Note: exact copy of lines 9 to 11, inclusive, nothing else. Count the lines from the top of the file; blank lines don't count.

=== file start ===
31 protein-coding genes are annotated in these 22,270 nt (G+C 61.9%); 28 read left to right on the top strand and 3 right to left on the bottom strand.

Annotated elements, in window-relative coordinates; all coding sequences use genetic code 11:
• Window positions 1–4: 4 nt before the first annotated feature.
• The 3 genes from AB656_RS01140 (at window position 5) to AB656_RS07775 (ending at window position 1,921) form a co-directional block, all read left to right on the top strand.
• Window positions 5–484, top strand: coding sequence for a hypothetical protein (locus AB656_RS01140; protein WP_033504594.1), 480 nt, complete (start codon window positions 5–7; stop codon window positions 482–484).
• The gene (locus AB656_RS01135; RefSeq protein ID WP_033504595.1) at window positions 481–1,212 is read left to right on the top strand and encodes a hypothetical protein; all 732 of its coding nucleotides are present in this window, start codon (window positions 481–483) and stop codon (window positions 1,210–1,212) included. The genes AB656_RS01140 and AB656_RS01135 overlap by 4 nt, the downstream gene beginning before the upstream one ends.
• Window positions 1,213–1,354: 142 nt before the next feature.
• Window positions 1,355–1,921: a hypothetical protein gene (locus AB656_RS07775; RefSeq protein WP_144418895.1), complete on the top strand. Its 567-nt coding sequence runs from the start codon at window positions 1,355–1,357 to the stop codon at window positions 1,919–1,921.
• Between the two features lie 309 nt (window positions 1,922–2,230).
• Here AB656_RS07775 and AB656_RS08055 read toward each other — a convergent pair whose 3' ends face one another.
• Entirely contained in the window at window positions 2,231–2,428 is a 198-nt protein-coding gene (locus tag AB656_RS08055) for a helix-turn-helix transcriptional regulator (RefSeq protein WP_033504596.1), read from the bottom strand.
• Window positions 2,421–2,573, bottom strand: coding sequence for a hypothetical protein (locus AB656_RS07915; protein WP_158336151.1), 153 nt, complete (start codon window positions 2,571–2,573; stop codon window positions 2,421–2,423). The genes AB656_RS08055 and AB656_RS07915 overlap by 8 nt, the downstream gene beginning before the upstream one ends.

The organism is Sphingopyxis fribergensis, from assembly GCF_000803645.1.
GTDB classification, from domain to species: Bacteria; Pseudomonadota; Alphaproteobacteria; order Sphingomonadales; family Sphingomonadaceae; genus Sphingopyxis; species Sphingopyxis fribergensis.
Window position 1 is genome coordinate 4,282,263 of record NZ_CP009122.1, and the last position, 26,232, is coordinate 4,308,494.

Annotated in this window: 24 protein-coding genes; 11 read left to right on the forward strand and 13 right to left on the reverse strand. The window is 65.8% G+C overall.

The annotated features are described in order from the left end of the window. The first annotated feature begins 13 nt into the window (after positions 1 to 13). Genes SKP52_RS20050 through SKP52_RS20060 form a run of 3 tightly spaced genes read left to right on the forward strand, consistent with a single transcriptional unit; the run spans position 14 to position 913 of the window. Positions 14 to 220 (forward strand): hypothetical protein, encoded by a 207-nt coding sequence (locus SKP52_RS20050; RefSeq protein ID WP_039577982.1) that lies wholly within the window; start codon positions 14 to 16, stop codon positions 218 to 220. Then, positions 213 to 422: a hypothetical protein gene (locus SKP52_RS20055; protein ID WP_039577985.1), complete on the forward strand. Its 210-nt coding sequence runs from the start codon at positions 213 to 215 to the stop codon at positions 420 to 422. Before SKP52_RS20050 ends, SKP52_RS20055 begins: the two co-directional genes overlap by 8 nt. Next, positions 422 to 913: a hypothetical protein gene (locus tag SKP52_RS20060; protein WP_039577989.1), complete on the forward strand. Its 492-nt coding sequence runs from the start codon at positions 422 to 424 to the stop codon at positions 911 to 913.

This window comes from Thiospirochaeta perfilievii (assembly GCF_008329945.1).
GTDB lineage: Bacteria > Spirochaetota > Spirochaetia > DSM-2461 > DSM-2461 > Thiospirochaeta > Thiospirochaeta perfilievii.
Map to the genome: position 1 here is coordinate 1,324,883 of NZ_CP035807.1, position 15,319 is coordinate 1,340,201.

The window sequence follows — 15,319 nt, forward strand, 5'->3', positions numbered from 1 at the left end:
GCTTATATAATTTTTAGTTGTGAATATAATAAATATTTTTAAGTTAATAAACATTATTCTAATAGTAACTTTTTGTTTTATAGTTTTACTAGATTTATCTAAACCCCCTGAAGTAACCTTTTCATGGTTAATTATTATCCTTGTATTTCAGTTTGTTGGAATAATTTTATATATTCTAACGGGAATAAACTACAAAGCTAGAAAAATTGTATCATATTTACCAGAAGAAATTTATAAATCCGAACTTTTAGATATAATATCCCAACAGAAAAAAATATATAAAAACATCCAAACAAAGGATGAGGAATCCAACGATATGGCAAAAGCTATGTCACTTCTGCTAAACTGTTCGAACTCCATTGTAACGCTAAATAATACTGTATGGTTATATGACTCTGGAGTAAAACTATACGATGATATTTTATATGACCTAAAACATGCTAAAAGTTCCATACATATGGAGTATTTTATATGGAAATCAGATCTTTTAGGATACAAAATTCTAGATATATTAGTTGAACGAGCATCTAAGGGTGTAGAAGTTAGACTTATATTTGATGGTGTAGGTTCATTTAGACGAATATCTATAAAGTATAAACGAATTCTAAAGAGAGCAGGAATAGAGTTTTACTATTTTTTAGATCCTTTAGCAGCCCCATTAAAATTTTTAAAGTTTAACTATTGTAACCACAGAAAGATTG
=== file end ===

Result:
• Between the two features lie 309 nt (window positions 1,922–2,230).
• Here AB656_RS07775 and AB656_RS08055 read toward each other — a convergent pair whose 3' ends face one another.
• Entirely contained in the window at window positions 2,231–2,428 is a 198-nt protein-coding gene (locus tag AB656_RS08055) for a helix-turn-helix transcriptional regulator (RefSeq protein WP_033504596.1), read from the bottom strand.